When I was a child, I wanted to grow up to be an astronaut and an archaeologist; apart from their spellings being coincidentally identically bookended, perhaps the two occupations were not so radically dissimilar. Becoming an astronaut necessitated you to explore the outer space, a vast, mysterious realm, which was still largely unknown, only beginning to become knowable, populated with planets, galaxies, and even extra-terrestial beings, both whose existence and finer details we were just starting to learn of and comprehend. As for archaeology, was the very distant past too not akin to outer-space? The stars we see in the sky are long dead, their twinkling only deceiving us into thinking that they still live; similarly, the still existing structures and objects that we encounter of those long extinguished civilisations remind us at once that they both flourished - and yet are no more. The earliest human civilisations are as tantalisingly mysterious as the furthermost edges of outer-space: there is only so much we can imagine after a certain point after all in absence of data and empirical information and tangible objects, literature, art, and language.

However, whenever I saw myself as an archaeologist during my childhood, I was at a site, surrounded by layers of soil, unearthing an object - and placing it against my ear and asking it to speak its story, as if it was a conch-shell telling me how the sea sounded when it pounded against the beach.** When I was ten years old, my family and I had visited the ancient city of Qalhat near Sur in Oman; we had stood in the dusk shadows of the domeless mausoleum of Bibi Maryam, thousands and thousands of ceramic pottery shards littering the stony ground around us. I recollected picking up one of the shards, the glaze still glossy and vivid - and trying, trying very hard to visualise it as an entire pot. I couldn't: I never have been particularly skilled at seeing the bigger picture.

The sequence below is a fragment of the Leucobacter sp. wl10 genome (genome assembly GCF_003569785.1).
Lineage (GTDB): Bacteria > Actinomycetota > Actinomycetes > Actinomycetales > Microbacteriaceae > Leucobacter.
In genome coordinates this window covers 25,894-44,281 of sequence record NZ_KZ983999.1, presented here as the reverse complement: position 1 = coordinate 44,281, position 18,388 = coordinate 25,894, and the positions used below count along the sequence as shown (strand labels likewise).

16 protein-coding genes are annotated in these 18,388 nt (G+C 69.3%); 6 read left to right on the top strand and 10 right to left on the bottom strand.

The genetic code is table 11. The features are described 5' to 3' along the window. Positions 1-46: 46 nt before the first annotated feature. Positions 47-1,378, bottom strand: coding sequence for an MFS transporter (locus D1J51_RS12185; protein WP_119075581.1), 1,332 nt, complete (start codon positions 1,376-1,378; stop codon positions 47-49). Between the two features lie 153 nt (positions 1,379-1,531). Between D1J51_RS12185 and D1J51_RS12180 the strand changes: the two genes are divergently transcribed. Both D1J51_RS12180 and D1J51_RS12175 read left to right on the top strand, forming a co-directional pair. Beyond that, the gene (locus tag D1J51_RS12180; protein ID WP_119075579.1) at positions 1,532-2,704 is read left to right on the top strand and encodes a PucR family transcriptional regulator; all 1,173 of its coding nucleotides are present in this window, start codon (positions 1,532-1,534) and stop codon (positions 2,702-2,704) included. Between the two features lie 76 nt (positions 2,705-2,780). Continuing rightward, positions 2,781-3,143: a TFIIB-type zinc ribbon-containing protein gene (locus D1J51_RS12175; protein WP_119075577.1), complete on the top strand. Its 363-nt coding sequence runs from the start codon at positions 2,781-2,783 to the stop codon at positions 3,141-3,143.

My preoccupation with intuiting, imagining, and coaxing stories from objects has remained till this date though. I see objects transcending mere functionality into becoming signifiers, signs, and Russian dolls of memories and stories. I am currently working on a short story collection which revolves around a chest of objects dispersed across the world from a haveli in Rajasthan, each object becoming an alternative story and narrating new ones in its new homes. I am still working on my personal text-photography project, Object Stories, where I assemble story-portraits from an individual's specific collection of much loved objects. And I delightedly chanced upon Aanchal Malhotra's project, Remnants of a Separation, in which she uses precious objects that were brought over during Partition as alternate mode of narrating the stories of that climatic historical event.

Minutes after I had pinned the ancient golden earrings, I saw these contemporary statement earrings in gold and cobalt blue. They made me think of similar ones I had received as a 22nd birthday present and which I decided to wear at a birthday dinner with close friends. In those days, I normally did not wear such conspicuously statement earrings; I preferred to over-dress my wrists or neck, rather than my fingers or ears (as I am inclined to do now) - and I hesitated before eventually putting them on, telling myself that it was my birthday dinner, after all, and I could surely cope with the attention the earrings would presumably attract. On the bus en route to the restaurant, I met an acquaintance from my college and as we made requisite small talk, I noticed him closely observing my earrings, making me feel self-conscious. "Nice earrings!" I still recall him saying as he got off at his stop. I don't think I ever wore those earrings again but they are still sitting somewhere in one of my jewelry boxes - and whenever I come across them, I am reminded of that birthday dinner many years ago.

Will someone find those earrings years later and wonder about their story? That's for future to contemplate and decide. For the present, though, I will continue to ponder about the woman who wore those ancient golden earrings, where, why, when...

 ** I highly recommend Kamila Shamsie's novel, A God In Every Stone, which recounts among st other stories the tale of a London archaeologist and so took me back to my childhood yearnings to be an archaeologist